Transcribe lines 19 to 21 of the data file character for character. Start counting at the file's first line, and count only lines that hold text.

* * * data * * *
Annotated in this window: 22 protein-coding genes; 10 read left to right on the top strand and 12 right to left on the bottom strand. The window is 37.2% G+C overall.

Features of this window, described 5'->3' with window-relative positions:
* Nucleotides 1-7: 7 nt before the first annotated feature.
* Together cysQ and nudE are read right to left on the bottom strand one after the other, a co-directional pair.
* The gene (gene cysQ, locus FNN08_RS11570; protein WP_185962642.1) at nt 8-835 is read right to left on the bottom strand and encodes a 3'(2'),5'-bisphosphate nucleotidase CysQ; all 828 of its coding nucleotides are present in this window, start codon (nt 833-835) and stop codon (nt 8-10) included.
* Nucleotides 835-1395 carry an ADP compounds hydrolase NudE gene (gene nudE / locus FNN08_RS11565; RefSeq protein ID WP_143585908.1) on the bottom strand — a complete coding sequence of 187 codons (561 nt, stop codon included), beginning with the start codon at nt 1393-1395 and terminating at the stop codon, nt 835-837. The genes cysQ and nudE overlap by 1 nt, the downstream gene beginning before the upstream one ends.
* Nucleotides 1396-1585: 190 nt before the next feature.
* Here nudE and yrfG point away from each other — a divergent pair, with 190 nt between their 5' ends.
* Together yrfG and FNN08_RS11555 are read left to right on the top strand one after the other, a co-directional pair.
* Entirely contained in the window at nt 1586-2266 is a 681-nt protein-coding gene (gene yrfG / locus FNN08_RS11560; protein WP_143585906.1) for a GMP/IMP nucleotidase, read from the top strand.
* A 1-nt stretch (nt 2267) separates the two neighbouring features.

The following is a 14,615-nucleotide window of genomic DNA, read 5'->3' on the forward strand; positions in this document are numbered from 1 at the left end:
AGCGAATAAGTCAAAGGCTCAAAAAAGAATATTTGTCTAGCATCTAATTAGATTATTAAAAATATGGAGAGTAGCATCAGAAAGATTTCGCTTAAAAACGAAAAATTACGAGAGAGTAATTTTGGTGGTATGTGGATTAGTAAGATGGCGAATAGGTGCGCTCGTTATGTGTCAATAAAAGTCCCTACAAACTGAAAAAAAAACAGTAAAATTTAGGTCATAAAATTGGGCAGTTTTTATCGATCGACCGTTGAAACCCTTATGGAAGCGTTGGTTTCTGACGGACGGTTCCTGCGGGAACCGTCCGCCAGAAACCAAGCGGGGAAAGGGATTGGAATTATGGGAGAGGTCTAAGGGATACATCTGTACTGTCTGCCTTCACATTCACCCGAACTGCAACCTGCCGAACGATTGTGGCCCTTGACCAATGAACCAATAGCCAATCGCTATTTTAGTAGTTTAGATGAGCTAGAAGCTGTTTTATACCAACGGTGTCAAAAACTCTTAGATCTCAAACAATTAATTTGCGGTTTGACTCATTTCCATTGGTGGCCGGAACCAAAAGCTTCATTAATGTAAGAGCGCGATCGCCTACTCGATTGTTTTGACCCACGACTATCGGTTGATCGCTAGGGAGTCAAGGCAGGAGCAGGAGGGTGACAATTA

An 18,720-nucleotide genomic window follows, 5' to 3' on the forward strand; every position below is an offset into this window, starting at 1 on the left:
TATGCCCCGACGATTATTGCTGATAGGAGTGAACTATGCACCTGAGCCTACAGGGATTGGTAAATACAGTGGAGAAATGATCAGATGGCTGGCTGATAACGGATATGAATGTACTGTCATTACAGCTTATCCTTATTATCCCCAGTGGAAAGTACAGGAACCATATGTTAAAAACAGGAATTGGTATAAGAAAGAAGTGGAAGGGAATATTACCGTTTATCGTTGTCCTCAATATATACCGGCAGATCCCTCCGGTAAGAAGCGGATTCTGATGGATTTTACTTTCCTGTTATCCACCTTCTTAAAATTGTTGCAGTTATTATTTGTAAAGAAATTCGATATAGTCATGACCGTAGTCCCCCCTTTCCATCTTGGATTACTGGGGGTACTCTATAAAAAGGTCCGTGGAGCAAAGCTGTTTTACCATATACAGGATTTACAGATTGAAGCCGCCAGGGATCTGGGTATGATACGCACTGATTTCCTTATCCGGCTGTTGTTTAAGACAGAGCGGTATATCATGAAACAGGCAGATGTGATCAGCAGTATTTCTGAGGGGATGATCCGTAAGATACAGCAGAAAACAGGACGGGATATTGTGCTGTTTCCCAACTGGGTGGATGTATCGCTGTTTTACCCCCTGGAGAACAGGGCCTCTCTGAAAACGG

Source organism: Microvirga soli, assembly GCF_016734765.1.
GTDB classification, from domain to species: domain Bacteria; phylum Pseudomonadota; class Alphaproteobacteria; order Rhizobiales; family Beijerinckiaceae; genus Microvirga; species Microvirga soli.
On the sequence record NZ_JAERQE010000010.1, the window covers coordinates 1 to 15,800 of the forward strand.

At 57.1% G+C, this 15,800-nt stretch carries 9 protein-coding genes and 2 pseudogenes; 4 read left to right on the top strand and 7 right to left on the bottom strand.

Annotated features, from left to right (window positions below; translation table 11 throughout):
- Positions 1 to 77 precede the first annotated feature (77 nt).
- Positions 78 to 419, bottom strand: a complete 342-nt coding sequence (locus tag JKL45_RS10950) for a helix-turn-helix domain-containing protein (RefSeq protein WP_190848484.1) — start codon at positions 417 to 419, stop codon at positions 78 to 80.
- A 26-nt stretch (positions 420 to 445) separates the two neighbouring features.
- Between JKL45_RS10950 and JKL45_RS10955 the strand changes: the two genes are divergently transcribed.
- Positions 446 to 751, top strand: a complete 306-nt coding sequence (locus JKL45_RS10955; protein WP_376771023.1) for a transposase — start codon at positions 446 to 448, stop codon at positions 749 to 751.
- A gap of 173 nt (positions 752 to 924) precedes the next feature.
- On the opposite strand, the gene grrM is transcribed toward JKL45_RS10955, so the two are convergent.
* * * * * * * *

At 57.1% G+C, this 15,800-nt stretch carries 9 protein-coding genes and 2 pseudogenes; 4 read left to right on the top strand and 7 right to left on the bottom strand.

Annotated features, from left to right (window positions below; translation table 11 throughout):
- Positions 1 to 77 precede the first annotated feature (77 nt).